Review – Hector: Badge of Carnage
Episode 1: We Negotiate With Terrorists

Review Hector Badge of Carnage Episode 1 We Negotiate with Terrorists
I spent a good part of my Easter Sunday playing Hector: Episode 1, a game that I would definitely not want to get caught playing if Jesus were coming back.

Why? This is easily one of the bluer point-and-click adventure games on the market – a hypothesis supported by the fact that you can’t escape the first room in the game without solving a puzzle that involves a condom and a severed foot.

Did that get your attention? Great, I’ll continue then.

Hector: Episode 1, originally released for the iPhone by Straandlooper Animation, has now been brought to the Mac, PC, and iPad by Telltale Games, a company already known for police-based adventure games, although Hector is neither a dog nor a rabbit. You play as Detective Inspector Hector, a (human) constable working in Clapper’s Wreake, an English town that, as they say, “took the ‘Great’ out of Britain.”


Review Hector Badge of Carnage Episode 1 We Negotiate with Terrorists
The titular Hector, who would definitely have a remark about that choice of wording, is as apathetic towards enforcing the law as he is enthusiastic toward women and drink. Episode 1, subtitled “We Negotiate With Terrorists,” sees Hector doing exactly that, as a terrorist takes hostages in a local building and demands that a series of bizarrely altruistic tasks be performed by Hector, in an effort to improve the town.

In essence, what this means is that Hector will begrudgingly help a wide array of people that he’d rather have nothing to do with by finding items, combining items, going to other places, and giving those items to other people, all while exchanging British obscenities and making observations about randomly placed droppings and phallic objects.

Don’t be entirely put off by that last sentence, should poo and wang jokes not be your cup of tea; the game’s dialogue does not entirely depend on sheer lewdness, and is often amusing in a self-deprecating way (that “self” referring to both Hector and the player). Also, even the unfunny parts are still somewhat amusing when filtered through the protagonists’ grumbling British accent.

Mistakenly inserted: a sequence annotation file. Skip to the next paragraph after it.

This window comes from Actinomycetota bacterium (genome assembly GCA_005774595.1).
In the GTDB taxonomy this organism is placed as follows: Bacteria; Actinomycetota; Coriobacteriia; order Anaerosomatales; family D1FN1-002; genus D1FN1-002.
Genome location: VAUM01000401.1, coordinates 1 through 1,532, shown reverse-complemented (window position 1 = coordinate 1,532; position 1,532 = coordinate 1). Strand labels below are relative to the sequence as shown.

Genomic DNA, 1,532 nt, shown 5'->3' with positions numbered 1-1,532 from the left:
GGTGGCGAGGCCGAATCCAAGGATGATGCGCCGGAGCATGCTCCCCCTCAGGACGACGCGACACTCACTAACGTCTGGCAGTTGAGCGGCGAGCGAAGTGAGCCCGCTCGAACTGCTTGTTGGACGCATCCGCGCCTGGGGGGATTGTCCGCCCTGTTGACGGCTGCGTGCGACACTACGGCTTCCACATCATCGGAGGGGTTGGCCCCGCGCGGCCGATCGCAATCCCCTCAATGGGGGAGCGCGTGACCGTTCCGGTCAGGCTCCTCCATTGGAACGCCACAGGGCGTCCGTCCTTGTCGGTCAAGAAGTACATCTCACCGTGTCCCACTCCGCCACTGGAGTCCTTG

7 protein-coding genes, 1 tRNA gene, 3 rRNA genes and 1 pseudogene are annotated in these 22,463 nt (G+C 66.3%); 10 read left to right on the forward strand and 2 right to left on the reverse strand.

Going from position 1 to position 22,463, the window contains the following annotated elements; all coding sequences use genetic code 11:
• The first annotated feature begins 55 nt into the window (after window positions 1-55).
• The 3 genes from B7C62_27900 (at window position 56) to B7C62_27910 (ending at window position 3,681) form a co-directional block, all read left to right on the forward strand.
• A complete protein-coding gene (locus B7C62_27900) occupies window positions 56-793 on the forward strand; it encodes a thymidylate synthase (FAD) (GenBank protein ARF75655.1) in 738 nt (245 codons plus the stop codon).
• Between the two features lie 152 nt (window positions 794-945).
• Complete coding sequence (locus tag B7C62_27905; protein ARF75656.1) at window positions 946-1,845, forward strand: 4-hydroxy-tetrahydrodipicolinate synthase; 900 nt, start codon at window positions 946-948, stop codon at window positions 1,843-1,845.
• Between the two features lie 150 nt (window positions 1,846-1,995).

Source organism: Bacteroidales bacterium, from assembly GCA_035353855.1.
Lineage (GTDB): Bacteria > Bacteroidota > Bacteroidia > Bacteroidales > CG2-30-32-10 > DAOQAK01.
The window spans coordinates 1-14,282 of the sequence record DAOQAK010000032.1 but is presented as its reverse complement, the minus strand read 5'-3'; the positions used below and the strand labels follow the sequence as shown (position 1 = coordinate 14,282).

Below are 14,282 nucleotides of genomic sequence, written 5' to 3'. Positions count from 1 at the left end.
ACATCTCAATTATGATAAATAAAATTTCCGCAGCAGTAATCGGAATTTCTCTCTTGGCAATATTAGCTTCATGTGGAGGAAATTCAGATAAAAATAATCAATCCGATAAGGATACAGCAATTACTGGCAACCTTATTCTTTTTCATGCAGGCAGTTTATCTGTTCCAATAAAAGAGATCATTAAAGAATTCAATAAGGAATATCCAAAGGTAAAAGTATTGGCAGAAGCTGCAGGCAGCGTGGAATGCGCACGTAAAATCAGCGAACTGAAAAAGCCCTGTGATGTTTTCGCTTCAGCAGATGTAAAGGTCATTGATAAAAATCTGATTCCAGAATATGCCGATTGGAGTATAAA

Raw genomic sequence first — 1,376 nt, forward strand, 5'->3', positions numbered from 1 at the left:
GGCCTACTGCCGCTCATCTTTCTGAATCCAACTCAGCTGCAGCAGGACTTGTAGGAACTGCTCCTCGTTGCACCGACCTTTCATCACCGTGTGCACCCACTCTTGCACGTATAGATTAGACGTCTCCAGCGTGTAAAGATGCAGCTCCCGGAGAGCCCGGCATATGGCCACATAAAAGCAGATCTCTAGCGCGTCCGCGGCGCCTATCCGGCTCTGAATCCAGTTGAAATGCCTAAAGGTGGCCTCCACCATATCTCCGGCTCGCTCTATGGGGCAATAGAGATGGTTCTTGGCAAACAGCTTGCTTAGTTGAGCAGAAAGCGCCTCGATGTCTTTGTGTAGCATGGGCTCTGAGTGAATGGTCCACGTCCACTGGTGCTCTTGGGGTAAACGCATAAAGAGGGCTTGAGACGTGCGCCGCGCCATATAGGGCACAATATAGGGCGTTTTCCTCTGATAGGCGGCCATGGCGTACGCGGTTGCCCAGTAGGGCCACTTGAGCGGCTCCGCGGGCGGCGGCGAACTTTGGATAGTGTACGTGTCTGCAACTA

That being said, should you get lost regarding where to go and what to do next, prepare to hear some of those lines repeated ad nauseum. Luckily, if you do get tired of hearing Hector say that he “can’t be arsed” to use an item incorrectly, there is an in-game guide available that offers hints, and the hints are as well-written as the rest of the game; I wound up going back and reading some of the hints to parts I had already figured out on my own, just to see if I missed any of the particularly sarcastic or belittling clues.

Review Hector Badge of Carnage Episode 1 We Negotiate with Terrorists
The graphics are animated in a two dimensional Flash-like manner, but the character designs do a good job of matching the game’s sense of humor; in fact, one of my favorite parts of the game is Hector’s walking animation.

The only real problem I have with the display is that the inventory is divided into pages of five items displayed at a time, when only six or seven items are ever simultaneously held at any given time. If there were a dozen or so items to manage, it would make sense to make the player scroll through them, but as it is, if one or two more item slots were added, scrolling wouldn’t be necessary. This is certainly nothing game-breaking, but it’s still a bit annoying when you need to use that sixth item.

This episode ends a bit suddenly, but hopefully, the second episode (due out this fall) answers some of the questions left by this first one. Not to spoil anything, but if Episode 2 manages to tie in some of the consequences from the awful things Hector does to meet the terrorist’s demands in Episode 1, it should be very interesting to play through.

In summary, if you’re a fan of adventure games, or even if you’re just a fan of hearing British people talk rudely to one another, definitely consider buying this game.


Developer
Straandlooper, Telltale Games

Publisher
Telltale Games

System
PC, Mac, iPad (PC Reviewed)

Modes
Singleplayer

Release Date
April 27, 2011

*A copy of this title was provided by the publisher for review

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  • EdEN

    Thanks for the review Kyatt. Can’t have enough point and click games. I just did a marathon of all Tales of Monkey Island Episodes and both Back to the Future releases on PSN. Hope this one gets sent that way ONCE PSN is back…